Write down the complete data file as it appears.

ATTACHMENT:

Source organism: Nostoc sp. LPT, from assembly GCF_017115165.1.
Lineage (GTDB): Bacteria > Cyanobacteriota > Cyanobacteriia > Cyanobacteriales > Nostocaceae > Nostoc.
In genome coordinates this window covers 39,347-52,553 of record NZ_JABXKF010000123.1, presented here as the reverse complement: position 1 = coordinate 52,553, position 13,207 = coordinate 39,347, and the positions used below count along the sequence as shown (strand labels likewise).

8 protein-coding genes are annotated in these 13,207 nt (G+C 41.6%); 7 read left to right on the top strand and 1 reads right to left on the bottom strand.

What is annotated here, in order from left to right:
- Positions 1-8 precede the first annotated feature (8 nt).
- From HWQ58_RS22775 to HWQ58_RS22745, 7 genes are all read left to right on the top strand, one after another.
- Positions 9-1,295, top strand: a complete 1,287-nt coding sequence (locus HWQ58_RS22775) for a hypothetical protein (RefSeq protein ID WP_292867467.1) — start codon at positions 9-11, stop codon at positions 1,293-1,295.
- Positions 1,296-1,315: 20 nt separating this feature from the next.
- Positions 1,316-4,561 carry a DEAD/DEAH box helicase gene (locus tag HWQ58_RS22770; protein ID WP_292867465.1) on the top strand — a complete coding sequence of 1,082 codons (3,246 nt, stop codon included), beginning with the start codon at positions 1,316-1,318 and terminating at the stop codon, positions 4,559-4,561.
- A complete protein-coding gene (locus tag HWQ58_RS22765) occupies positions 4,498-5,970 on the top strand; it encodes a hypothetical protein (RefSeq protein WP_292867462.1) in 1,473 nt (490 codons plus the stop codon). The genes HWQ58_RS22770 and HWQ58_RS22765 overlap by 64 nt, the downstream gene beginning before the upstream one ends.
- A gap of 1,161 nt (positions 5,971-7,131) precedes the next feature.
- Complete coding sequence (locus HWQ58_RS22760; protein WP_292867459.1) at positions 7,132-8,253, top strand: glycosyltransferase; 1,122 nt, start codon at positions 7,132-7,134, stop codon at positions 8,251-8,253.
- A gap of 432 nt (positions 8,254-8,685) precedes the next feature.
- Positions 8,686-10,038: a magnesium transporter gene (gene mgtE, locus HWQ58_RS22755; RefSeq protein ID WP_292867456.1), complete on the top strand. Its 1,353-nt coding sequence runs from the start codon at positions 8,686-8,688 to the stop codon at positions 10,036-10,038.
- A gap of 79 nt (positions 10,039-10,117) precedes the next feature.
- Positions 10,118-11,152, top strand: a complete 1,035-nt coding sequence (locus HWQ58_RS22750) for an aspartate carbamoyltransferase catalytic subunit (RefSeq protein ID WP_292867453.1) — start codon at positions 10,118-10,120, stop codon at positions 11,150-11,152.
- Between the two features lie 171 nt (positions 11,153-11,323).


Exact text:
Source organism: Nostoc sp. LPT, from assembly GCF_017115165.1.
Lineage (GTDB): Bacteria > Cyanobacteriota > Cyanobacteriia > Cyanobacteriales > Nostocaceae > Nostoc.
In genome coordinates this window covers 39,347-52,553 of record NZ_JABXKF010000123.1, presented here as the reverse complement: position 1 = coordinate 52,553, position 13,207 = coordinate 39,347, and the positions used below count along the sequence as shown (strand labels likewise).

8 protein-coding genes are annotated in these 13,207 nt (G+C 41.6%); 7 read left to right on the top strand and 1 reads right to left on the bottom strand.

What is annotated here, in order from left to right:
- Positions 1-8 precede the first annotated feature (8 nt).
- From HWQ58_RS22775 to HWQ58_RS22745, 7 genes are all read left to right on the top strand, one after another.
- Positions 9-1,295, top strand: a complete 1,287-nt coding sequence (locus HWQ58_RS22775) for a hypothetical protein (RefSeq protein ID WP_292867467.1) — start codon at positions 9-11, stop codon at positions 1,293-1,295.
- Positions 1,296-1,315: 20 nt separating this feature from the next.
- Positions 1,316-4,561 carry a DEAD/DEAH box helicase gene (locus tag HWQ58_RS22770; protein ID WP_292867465.1) on the top strand — a complete coding sequence of 1,082 codons (3,246 nt, stop codon included), beginning with the start codon at positions 1,316-1,318 and terminating at the stop codon, positions 4,559-4,561.
- A complete protein-coding gene (locus tag HWQ58_RS22765) occupies positions 4,498-5,970 on the top strand; it encodes a hypothetical protein (RefSeq protein WP_292867462.1) in 1,473 nt (490 codons plus the stop codon). The genes HWQ58_RS22770 and HWQ58_RS22765 overlap by 64 nt, the downstream gene beginning before the upstream one ends.
- A gap of 1,161 nt (positions 5,971-7,131) precedes the next feature.
- Complete coding sequence (locus HWQ58_RS22760; protein WP_292867459.1) at positions 7,132-8,253, top strand: glycosyltransferase; 1,122 nt, start codon at positions 7,132-7,134, stop codon at positions 8,251-8,253.
- A gap of 432 nt (positions 8,254-8,685) precedes the next feature.
- Positions 8,686-10,038: a magnesium transporter gene (gene mgtE, locus HWQ58_RS22755; RefSeq protein ID WP_292867456.1), complete on the top strand. Its 1,353-nt coding sequence runs from the start codon at positions 8,686-8,688 to the stop codon at positions 10,036-10,038.
- A gap of 79 nt (positions 10,039-10,117) precedes the next feature.
- Positions 10,118-11,152, top strand: a complete 1,035-nt coding sequence (locus HWQ58_RS22750) for an aspartate carbamoyltransferase catalytic subunit (RefSeq protein ID WP_292867453.1) — start codon at positions 10,118-10,120, stop codon at positions 11,150-11,152.
- Between the two features lie 171 nt (positions 11,153-11,323).